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Census

population, england, houses, people, wales, periods and inquiry

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CENSUS. Before the first enumera tion of the people of this country, in 1801, the number of the population was a fruitful topic with party writers. By some it was contended. that England was far less populous than it had been for merly. Arthur Young, writing in 1769, states (vol. iv. p. 556, Northern Tour') that these writers asserted we had lost a million and a half of people since the Revolution. Even so intelligent a writer as Dr. Price was of opinion that in 1780 England and Wales contained no more than 4,763,000 souls. The increase of manufactures, and the greater abundance of employment, which had of course the effect of raising wages, might also be re garded from another, though a one-sided point of view, as the result of the decline of population. It was in vain to tell such persons that all the circumstances of the country were favourable to the in crease of population ; and that while agri culture was improving, manufactures and commerce rapidly extending, wages higher, and provisions continued at a reasonable price, it was not in the nature of things that population should even continue stationary, but that it would be most likely to increase with great ra f»dity. It is now known that the popu lation of England increased upwards of two millions and a quarter between 1750 and the end of the century ; but it was not until a census was actually taken that an end was put to the disputes as to the amount of the population.

Having once obtained an enumeration of the people, it has been possible to ap ply the facts to antecedent periods, in order to form an approximative estimate of the amount of population. This task was undertaken by the late Mr. Rick man, who, in 1836, addressed a circular leper to the clergy throughout England and Wales, asking for their assistance in preparing returns from the parish regis ters of the births, marriages, and deaths at different periods. Out of about ten thou sand parishes in England, one-half possess registers which were commenced prior to 1600, and of these, three-fourths com Commie as early as the year 1570. From these registers Mr. Rickman was supplied with the number of births, marriages, and deaths for six periods, each embrac ing three consecutive years, from which he calculated the average population of each period. It was then assumed that

the births, marriages, and deaths were in the same proportion to the population of each period as in 1801. The result of Mr. Rickman's estimate, according to his mode of calculation, showed that the po pulation of England and Wales in each of the following years was as under: England. Wales.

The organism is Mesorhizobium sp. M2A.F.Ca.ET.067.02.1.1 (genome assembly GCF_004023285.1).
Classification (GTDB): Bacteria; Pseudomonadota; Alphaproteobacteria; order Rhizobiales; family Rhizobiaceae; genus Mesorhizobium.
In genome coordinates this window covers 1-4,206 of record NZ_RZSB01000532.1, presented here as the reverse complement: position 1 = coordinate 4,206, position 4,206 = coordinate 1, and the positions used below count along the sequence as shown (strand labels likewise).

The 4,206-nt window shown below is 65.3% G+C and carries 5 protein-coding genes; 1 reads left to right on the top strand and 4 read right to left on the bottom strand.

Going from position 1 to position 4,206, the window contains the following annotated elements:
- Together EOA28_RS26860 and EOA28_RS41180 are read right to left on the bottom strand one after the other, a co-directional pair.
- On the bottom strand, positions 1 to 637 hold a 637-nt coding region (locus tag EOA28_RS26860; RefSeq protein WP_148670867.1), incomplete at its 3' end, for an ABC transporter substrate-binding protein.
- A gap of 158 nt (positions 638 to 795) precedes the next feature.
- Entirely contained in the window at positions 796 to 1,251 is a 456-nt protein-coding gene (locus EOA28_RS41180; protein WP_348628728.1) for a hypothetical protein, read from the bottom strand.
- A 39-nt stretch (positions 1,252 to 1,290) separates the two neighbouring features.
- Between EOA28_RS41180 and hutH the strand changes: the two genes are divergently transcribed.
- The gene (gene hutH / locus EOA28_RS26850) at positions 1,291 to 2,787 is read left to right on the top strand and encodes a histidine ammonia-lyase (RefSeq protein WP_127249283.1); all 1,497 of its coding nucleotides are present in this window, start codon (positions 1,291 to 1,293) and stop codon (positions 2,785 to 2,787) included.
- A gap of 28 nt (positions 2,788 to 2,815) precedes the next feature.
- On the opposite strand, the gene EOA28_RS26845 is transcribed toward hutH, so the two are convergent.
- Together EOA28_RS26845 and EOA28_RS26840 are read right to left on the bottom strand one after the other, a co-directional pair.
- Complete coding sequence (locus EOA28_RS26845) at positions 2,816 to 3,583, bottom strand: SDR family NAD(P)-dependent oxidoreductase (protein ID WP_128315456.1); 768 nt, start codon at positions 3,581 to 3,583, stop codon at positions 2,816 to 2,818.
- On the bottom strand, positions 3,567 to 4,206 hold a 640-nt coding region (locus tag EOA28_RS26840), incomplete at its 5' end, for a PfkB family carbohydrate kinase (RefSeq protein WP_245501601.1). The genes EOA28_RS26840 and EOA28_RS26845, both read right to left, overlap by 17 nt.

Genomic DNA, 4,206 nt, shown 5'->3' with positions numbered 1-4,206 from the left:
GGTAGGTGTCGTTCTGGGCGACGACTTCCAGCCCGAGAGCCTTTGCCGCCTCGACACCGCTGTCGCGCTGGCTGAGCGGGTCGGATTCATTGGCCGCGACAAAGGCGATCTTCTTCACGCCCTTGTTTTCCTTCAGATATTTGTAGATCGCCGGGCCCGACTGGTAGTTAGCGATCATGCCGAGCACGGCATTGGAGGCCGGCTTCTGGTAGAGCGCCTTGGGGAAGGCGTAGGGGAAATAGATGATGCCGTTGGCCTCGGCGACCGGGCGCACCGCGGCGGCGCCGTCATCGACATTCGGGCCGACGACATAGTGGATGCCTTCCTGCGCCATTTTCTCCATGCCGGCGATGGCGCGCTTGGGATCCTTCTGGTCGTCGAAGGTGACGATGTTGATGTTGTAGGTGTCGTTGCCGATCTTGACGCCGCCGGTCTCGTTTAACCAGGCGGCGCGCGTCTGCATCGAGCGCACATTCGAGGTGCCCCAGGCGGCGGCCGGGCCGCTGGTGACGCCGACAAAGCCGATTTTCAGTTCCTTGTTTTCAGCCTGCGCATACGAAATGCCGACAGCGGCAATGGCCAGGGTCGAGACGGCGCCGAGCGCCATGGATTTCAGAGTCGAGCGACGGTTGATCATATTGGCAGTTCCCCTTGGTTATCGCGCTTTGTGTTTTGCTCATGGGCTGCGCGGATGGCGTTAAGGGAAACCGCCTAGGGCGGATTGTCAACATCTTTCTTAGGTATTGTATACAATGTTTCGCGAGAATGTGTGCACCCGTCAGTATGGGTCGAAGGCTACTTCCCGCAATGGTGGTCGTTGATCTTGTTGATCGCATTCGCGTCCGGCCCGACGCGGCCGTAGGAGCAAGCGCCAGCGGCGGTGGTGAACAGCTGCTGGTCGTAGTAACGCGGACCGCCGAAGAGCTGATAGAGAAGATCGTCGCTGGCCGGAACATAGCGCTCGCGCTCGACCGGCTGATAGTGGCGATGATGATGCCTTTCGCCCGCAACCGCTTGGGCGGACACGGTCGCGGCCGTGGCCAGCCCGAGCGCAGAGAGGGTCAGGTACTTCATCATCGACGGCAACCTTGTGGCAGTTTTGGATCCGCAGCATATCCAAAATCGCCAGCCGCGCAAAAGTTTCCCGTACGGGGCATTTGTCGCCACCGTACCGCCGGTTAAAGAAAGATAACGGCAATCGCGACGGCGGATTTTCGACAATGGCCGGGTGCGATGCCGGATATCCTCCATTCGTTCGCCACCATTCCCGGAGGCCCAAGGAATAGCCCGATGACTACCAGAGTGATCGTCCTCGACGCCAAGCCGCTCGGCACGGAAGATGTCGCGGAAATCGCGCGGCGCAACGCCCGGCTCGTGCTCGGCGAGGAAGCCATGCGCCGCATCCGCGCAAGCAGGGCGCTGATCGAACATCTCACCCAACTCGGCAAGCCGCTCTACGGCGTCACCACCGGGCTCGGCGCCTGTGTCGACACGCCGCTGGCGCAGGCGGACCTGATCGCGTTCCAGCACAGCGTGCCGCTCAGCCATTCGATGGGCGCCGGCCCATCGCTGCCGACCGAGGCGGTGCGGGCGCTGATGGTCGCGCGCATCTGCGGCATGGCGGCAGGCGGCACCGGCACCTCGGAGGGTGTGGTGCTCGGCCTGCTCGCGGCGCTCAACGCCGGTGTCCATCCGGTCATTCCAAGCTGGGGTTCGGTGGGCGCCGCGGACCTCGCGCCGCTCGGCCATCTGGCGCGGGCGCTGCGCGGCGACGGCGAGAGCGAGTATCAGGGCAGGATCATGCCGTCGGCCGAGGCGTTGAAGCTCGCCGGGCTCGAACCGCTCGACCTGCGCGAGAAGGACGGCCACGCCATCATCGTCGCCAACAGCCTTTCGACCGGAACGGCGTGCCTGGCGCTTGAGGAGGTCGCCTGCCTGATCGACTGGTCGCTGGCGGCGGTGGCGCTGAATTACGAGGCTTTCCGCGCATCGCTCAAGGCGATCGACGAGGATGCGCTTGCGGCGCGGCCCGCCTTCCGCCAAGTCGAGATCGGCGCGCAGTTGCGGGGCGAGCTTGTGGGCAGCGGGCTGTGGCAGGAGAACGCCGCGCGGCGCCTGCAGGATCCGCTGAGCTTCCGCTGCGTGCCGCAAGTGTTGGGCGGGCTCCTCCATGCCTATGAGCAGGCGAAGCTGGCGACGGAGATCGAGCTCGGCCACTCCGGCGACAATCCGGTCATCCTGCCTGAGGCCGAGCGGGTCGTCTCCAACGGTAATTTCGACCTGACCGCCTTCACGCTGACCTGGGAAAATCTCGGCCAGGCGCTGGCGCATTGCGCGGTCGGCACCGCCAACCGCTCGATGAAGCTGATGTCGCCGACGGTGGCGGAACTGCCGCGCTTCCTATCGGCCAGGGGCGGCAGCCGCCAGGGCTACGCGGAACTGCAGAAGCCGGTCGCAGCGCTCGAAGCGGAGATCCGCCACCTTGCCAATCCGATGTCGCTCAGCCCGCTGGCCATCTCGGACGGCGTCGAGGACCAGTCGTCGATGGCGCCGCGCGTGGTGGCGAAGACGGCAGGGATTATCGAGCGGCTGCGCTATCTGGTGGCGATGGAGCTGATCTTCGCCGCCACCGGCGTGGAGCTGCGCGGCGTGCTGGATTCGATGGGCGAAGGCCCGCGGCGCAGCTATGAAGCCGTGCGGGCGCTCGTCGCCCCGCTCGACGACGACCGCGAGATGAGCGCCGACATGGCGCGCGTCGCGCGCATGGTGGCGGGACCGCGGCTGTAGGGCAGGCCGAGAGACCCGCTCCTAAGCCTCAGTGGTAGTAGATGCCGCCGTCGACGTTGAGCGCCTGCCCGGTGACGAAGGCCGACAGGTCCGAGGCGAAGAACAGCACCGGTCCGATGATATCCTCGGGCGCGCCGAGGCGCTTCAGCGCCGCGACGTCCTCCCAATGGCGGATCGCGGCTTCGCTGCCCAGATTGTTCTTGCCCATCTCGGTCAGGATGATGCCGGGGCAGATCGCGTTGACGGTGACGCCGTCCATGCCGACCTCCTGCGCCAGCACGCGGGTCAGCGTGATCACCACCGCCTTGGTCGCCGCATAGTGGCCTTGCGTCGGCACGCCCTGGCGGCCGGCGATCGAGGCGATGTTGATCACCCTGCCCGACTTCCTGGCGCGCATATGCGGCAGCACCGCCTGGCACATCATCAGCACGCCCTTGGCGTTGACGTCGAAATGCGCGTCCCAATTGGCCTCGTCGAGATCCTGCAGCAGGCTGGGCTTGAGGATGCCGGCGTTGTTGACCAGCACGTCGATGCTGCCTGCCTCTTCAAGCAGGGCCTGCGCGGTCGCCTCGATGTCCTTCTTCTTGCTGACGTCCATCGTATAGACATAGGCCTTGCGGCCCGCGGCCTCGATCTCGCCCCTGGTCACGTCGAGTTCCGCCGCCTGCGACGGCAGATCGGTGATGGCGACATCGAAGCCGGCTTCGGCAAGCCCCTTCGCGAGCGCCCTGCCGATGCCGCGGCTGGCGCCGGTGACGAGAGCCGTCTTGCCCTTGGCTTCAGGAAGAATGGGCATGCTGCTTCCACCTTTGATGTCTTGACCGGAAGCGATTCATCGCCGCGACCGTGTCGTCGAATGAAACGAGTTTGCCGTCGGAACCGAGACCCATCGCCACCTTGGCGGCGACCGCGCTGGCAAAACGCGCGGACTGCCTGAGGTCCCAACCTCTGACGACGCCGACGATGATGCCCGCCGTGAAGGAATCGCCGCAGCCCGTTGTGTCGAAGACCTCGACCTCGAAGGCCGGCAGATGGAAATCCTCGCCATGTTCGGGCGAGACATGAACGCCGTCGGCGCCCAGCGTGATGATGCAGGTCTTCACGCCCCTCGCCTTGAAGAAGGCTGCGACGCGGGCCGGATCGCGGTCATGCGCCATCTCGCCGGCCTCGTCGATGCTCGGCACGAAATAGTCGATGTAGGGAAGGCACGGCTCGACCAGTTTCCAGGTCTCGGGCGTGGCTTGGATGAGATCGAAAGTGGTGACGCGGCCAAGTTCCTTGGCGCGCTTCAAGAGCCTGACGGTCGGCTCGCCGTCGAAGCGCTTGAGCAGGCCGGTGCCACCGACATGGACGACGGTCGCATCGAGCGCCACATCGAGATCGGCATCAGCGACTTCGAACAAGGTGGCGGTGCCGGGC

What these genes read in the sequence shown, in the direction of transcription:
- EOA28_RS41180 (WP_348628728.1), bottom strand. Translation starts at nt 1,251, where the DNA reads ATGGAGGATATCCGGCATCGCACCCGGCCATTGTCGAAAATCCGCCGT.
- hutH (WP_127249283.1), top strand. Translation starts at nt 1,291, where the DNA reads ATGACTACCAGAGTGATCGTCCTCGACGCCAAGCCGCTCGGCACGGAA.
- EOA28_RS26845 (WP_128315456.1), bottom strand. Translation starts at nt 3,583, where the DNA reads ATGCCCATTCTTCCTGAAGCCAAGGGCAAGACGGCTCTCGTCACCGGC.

1570 3,737,841 301,038 1600 4,460,454 351,264 1630 5,225,263 375,254 1670 5,395,185 378,461 1700 5,653,061 391,947 1750 6,066,041 450,994 1. Census of 1801.—The first census of Great Britain was limited to the follow ing objects: 1, The number of indivi dual inhabitants in each parish, distin guishing males from females; 2, The number of inhabited houses, and the number of families inhabiting the same in each parish ; 3, The number of unin habited houses ; 4, A classification of the employment of individuals into the great divisions of agriculture, trade, manu factures and handicraft, and a specifica tion of the numbers not included in either of those divisions ; 5, The number of persons serving in the regular army, the militia, and the embodied local militia. The inquiry under the fourth head en tirely failed, through "the impossibility," as Mr. Rickman states, of deciding whether the females of the family, chil dren, and servants, were to be classed as of no occupation, or of the occupation of the adult males of the family. (State ment of Progress under Pop. Act of 1830.) The results of the census were, however, very valuable in putting an end to doubts and controversy on the subject of the numbers of the people.

2. Census of I 811.—The second census embraced all the points which were the subject of inquiry in 1801; but the question respecting the number of houses was subdivided, so as to distinguish the number of houses building, which, in the census, were classed under the head of uninhabited houses. With a view also of obtaining a more accurate return of the occupations of the people, the form of inquiry under this head was modified so as to ascertain, 1st, What number of fa milies (not persons, as in 1801) were chiefly employed in or maintained by agriculture ; 2nd, How many by trade, manufactures, and handicraft ; and, 3rd, The number of families not comprised in either class.

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